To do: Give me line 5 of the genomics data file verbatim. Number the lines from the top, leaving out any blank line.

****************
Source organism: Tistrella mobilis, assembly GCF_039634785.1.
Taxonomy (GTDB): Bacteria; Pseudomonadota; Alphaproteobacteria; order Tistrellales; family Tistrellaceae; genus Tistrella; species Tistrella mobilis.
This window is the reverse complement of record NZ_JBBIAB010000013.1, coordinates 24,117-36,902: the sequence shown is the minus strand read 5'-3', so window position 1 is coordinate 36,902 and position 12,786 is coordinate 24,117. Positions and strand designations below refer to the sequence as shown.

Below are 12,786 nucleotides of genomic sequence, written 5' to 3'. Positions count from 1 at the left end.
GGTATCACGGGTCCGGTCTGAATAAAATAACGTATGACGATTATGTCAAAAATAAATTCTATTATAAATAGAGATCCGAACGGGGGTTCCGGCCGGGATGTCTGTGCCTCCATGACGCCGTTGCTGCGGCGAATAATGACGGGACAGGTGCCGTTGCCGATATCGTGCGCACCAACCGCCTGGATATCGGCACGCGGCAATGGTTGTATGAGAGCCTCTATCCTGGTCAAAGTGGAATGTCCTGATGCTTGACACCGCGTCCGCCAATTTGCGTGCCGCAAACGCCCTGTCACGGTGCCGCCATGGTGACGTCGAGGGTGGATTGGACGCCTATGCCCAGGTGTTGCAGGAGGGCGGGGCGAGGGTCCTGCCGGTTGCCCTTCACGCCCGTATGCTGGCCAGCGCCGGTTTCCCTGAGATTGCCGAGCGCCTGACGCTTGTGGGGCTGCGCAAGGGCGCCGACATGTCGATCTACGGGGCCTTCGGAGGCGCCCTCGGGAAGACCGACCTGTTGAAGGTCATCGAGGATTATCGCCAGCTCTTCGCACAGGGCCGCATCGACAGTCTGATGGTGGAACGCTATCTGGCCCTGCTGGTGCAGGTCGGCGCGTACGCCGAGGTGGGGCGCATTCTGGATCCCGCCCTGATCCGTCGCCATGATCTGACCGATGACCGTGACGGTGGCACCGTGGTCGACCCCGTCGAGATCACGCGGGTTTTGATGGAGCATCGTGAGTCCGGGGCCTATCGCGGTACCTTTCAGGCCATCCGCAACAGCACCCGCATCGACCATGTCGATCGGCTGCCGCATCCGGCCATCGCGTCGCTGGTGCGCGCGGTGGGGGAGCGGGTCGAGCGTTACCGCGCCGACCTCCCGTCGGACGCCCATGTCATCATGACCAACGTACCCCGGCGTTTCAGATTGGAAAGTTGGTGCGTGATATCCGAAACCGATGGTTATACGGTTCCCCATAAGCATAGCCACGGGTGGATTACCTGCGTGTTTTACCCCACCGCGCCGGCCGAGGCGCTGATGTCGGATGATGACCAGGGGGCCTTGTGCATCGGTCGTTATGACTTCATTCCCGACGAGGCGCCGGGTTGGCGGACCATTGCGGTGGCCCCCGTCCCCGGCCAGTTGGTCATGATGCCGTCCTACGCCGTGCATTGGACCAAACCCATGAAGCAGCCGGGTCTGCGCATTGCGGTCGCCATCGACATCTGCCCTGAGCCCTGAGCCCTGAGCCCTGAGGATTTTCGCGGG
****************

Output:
GGTATCACGGGTCCGGTCTGAATAAAATAACGTATGACGATTATGTCAAAAATAAATTCTATTATAAATAGAGATCCGAACGGGGGTTCCGGCCGGGATGTCTGTGCCTCCATGACGCCGTTGCTGCGGCGAATAATGACGGGACAGGTGCCGTTGCCGATATCGTGCGCACCAACCGCCTGGATATCGGCACGCGGCAATGGTTGTATGAGAGCCTCTATCCTGGTCAAAGTGGAATGTCCTGATGCTTGACACCGCGTCCGCCAATTTGCGTGCCGCAAACGCCCTGTCACGGTGCCGCCATGGTGACGTCGAGGGTGGATTGGACGCCTATGCCCAGGTGTTGCAGGAGGGCGGGGCGAGGGTCCTGCCGGTTGCCCTTCACGCCCGTATGCTGGCCAGCGCCGGTTTCCCTGAGATTGCCGAGCGCCTGACGCTTGTGGGGCTGCGCAAGGGCGCCGACATGTCGATCTACGGGGCCTTCGGAGGCGCCCTCGGGAAGACCGACCTGTTGAAGGTCATCGAGGATTATCGCCAGCTCTTCGCACAGGGCCGCATCGACAGTCTGATGGTGGAACGCTATCTGGCCCTGCTGGTGCAGGTCGGCGCGTACGCCGAGGTGGGGCGCATTCTGGATCCCGCCCTGATCCGTCGCCATGATCTGACCGATGACCGTGACGGTGGCACCGTGGTCGACCCCGTCGAGATCACGCGGGTTTTGATGGAGCATCGTGAGTCCGGGGCCTATCGCGGTACCTTTCAGGCCATCCGCAACAGCACCCGCATCGACCATGTCGATCGGCTGCCGCATCCGGCCATCGCGTCGCTGGTGCGCGCGGTGGGGGAGCGGGTCGAGCGTTACCGCGCCGACCTCCCGTCGGACGCCCATGTCATCATGACCAACGTACCCCGGCGTTTCAGATTGGAAAGTTGGTGCGTGATATCCGAAACCGATGGTTATACGGTTCCCCATAAGCATAGCCACGGGTGGATTACCTGCGTGTTTTACCCCACCGCGCCGGCCGAGGCGCTGATGTCGGATGATGACCAGGGGGCCTTGTGCATCGGTCGTTATGACTTCATTCCCGACGAGGCGCCGGGTTGGCGGACCATTGCGGTGGCCCCCGTCCCCGGCCAGTTGGTCATGATGCCGTCCTACGCCGTGCATTGGACCAAACCCATGAAGCAGCCGGGTCTGCGCATTGCGGTCGCCATCGACATCTGCCCTGAGCCCTGAGCCCTGAGCCCTGAGGATTTTCGCGGG